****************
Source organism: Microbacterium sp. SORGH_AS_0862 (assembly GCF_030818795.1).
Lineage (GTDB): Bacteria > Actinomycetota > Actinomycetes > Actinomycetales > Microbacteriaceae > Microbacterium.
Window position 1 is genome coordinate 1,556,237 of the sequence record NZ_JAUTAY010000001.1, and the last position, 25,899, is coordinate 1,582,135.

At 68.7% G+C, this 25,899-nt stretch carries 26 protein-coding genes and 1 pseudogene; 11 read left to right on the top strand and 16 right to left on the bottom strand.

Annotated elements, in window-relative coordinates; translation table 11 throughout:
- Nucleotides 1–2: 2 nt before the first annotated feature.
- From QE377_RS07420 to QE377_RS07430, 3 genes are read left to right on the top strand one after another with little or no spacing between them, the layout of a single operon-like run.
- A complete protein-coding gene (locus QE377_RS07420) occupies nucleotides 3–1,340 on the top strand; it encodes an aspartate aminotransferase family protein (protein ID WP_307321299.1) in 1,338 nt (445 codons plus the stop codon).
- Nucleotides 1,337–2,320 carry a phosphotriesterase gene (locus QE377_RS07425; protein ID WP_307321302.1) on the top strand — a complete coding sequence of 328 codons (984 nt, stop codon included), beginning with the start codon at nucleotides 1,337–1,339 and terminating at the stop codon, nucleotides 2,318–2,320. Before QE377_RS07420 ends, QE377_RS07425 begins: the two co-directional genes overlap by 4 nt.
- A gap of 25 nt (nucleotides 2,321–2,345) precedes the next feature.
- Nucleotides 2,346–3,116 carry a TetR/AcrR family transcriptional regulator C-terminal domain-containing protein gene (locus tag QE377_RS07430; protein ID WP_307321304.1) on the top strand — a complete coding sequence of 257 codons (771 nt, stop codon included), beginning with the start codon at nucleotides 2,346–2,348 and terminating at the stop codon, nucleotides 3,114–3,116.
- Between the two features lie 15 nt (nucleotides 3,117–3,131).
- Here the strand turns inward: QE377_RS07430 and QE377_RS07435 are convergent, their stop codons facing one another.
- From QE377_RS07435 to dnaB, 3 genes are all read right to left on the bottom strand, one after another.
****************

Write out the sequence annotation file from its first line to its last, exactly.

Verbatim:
Source organism: Microbacterium sp. SORGH_AS_0862 (assembly GCF_030818795.1).
Lineage (GTDB): Bacteria > Actinomycetota > Actinomycetes > Actinomycetales > Microbacteriaceae > Microbacterium.
Window position 1 is genome coordinate 1,556,237 of the sequence record NZ_JAUTAY010000001.1, and the last position, 25,899, is coordinate 1,582,135.

At 68.7% G+C, this 25,899-nt stretch carries 26 protein-coding genes and 1 pseudogene; 11 read left to right on the top strand and 16 right to left on the bottom strand.

Annotated elements, in window-relative coordinates; translation table 11 throughout:
- Nucleotides 1–2: 2 nt before the first annotated feature.
- From QE377_RS07420 to QE377_RS07430, 3 genes are read left to right on the top strand one after another with little or no spacing between them, the layout of a single operon-like run.
- A complete protein-coding gene (locus QE377_RS07420) occupies nucleotides 3–1,340 on the top strand; it encodes an aspartate aminotransferase family protein (protein ID WP_307321299.1) in 1,338 nt (445 codons plus the stop codon).
- Nucleotides 1,337–2,320 carry a phosphotriesterase gene (locus QE377_RS07425; protein ID WP_307321302.1) on the top strand — a complete coding sequence of 328 codons (984 nt, stop codon included), beginning with the start codon at nucleotides 1,337–1,339 and terminating at the stop codon, nucleotides 2,318–2,320. Before QE377_RS07420 ends, QE377_RS07425 begins: the two co-directional genes overlap by 4 nt.
- A gap of 25 nt (nucleotides 2,321–2,345) precedes the next feature.
- Nucleotides 2,346–3,116 carry a TetR/AcrR family transcriptional regulator C-terminal domain-containing protein gene (locus tag QE377_RS07430; protein ID WP_307321304.1) on the top strand — a complete coding sequence of 257 codons (771 nt, stop codon included), beginning with the start codon at nucleotides 2,346–2,348 and terminating at the stop codon, nucleotides 3,114–3,116.
- Between the two features lie 15 nt (nucleotides 3,117–3,131).
- Here the strand turns inward: QE377_RS07430 and QE377_RS07435 are convergent, their stop codons facing one another.
- From QE377_RS07435 to dnaB, 3 genes are all read right to left on the bottom strand, one after another.